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Trip Report    

Winter Scramble - Guye Peak (winter)

Turned around at deep, unconsolidated snow slope about 4700ft, just a little above the tarn on the ridge: didn’t seem safe with the persistent deep slab avy danger.

  • Road suitable for all vehicles
  • GPX track: https://peakbagger.com/climber/ascent.aspx?aid=1084318

    Trip from Commonwealth Basin, staying on the west side of the creek. Parked at the overflow lot at Summit West (no parking restrictions or permits needed). When you first enter the woods by the Sahalie Ski Club hut you will encounter a “Private Property – Stay Out” sign. Please respect land owners’ wishes and stay closer to the creek.

    We were able to follow gps tracks and several group members’ memories of the route. The key is to not ascend too quickly after you leave the road, although it's tempting to go straight for the peak; you will get cliffed out. We stayed relatively low and were lucky to find an old snowshoe (or ski?) track that went to the ridge between Guye Peak and Cave Ridge, thus saving us a lot of trailbreaking and routefinding.

    From the ridge and the tiny tarn we ascended the obvious slope, trying to stay on the ridge due to avalanche danger. The snow was less consolidated on the open slopes (see photo above), and when the aspect changed - we encountered a west-facing slope instead of the east-facing ones we’ve been crossing -- the snow conditions no longer seemed safe.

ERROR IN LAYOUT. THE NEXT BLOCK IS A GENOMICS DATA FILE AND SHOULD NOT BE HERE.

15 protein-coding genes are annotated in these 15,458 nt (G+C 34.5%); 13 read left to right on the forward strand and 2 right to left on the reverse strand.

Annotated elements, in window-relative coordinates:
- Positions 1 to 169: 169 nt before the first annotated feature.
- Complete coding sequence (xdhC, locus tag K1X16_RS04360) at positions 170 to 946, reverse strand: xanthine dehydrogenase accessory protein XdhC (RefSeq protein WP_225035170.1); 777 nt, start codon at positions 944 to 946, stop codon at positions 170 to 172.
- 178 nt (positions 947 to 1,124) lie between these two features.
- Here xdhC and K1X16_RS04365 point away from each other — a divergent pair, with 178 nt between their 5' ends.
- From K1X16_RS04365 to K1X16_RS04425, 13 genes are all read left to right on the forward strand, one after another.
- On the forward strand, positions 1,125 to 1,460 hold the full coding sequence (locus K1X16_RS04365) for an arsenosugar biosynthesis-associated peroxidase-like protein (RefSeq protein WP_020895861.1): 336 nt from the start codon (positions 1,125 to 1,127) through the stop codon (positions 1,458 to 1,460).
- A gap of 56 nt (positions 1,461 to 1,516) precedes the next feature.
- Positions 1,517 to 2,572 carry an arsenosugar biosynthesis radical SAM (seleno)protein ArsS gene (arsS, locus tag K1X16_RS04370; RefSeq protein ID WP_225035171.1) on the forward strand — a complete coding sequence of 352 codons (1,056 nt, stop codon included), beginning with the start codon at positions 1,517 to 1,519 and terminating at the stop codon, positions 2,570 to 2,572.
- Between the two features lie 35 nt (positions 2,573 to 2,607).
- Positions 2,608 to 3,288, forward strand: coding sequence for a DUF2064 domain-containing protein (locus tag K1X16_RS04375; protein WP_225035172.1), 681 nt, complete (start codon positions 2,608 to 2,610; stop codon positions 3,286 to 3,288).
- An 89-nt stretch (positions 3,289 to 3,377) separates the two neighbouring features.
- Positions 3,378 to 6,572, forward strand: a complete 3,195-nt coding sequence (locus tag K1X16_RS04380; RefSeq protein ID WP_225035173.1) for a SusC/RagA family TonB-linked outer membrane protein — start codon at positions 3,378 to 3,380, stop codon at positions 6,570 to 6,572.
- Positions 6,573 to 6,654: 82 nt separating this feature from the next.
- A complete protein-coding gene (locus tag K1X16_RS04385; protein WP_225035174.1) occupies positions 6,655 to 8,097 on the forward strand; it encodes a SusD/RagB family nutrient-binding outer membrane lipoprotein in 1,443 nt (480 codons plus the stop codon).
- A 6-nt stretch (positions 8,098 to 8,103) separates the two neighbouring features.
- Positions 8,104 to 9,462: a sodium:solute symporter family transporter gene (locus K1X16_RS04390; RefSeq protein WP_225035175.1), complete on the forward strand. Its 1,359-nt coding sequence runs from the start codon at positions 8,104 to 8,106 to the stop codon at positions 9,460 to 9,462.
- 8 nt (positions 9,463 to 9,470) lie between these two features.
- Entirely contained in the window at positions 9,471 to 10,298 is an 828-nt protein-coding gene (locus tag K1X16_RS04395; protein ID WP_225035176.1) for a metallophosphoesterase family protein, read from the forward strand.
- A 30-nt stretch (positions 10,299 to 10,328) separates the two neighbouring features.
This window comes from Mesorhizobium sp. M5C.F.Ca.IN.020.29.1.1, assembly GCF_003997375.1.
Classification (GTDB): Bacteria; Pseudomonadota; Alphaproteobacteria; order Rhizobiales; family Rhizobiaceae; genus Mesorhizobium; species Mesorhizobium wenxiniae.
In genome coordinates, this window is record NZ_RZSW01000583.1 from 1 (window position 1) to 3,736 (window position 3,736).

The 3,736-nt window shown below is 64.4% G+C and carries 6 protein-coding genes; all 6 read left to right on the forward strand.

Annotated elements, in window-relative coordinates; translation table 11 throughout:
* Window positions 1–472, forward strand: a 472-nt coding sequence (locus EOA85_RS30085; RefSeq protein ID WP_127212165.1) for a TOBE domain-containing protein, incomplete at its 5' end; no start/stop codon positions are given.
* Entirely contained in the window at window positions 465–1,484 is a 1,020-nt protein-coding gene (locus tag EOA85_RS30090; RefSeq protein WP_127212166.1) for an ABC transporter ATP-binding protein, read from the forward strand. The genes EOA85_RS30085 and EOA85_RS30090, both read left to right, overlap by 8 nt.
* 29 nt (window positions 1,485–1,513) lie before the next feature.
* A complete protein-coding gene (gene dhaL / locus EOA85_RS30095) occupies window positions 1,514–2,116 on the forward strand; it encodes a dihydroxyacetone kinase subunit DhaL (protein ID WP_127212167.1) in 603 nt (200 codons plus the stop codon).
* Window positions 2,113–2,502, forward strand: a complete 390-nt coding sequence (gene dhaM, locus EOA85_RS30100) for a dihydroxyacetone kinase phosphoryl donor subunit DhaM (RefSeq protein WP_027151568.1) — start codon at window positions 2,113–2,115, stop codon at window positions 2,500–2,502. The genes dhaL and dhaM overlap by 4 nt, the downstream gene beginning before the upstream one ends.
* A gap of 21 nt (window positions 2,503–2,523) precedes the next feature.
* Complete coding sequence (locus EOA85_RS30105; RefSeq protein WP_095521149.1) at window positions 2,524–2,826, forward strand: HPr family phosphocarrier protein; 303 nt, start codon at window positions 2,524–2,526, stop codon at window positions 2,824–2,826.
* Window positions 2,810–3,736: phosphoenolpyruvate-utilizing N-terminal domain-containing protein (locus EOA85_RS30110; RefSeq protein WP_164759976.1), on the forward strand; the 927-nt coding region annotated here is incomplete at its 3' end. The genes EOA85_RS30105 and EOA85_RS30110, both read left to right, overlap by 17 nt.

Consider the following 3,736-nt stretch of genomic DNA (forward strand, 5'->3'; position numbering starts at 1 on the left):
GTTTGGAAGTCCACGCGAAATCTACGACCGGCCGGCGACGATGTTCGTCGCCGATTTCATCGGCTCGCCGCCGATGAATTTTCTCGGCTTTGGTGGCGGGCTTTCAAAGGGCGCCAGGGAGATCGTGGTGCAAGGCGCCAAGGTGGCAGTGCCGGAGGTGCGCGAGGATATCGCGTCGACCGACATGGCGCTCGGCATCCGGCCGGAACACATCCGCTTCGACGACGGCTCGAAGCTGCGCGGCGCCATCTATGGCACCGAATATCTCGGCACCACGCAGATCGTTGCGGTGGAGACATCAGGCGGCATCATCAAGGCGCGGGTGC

We had Guye Peak and the Commonwealth Basin to ourselves on this beautiful morning before another winter storm rolled in. Our group of eight took turns breaking trail and navigating through the steep woods, and enjoyed huge icicles and giant snow-covered trees. Several birds and a swarm of tiny snow bugs also made an appearance (I’m not a naturalist, so I have no idea what they were, sorry).

The avalanche danger was low below treeline and moderate near / above. We took extra precautions crossing several slopes that were somewhat open, wearing our helmets, increasing the spacing between people and crossing one at a time. All but one party member were wearing avalanche beacons, and we had done an avalanche and route discussion before starting; it was good to agree on the route and level of risk we were willing to take. The decision to turn around was an easy one to make – we trusted our leaders’ assessments of the danger and we were not willing to risk our lives “for Guye Peak.” Still, it was a wonderful day out with a great group of old and new friends. 

Started at the trailhead around 8am, back at the cars before 1:30pm with several short and one longer “summit” break at the tarn. About 5 miles, 1800 ft ascent. Many thanks to John B. for organizing and leading, and Sherrie T. for sharing her photos.

 

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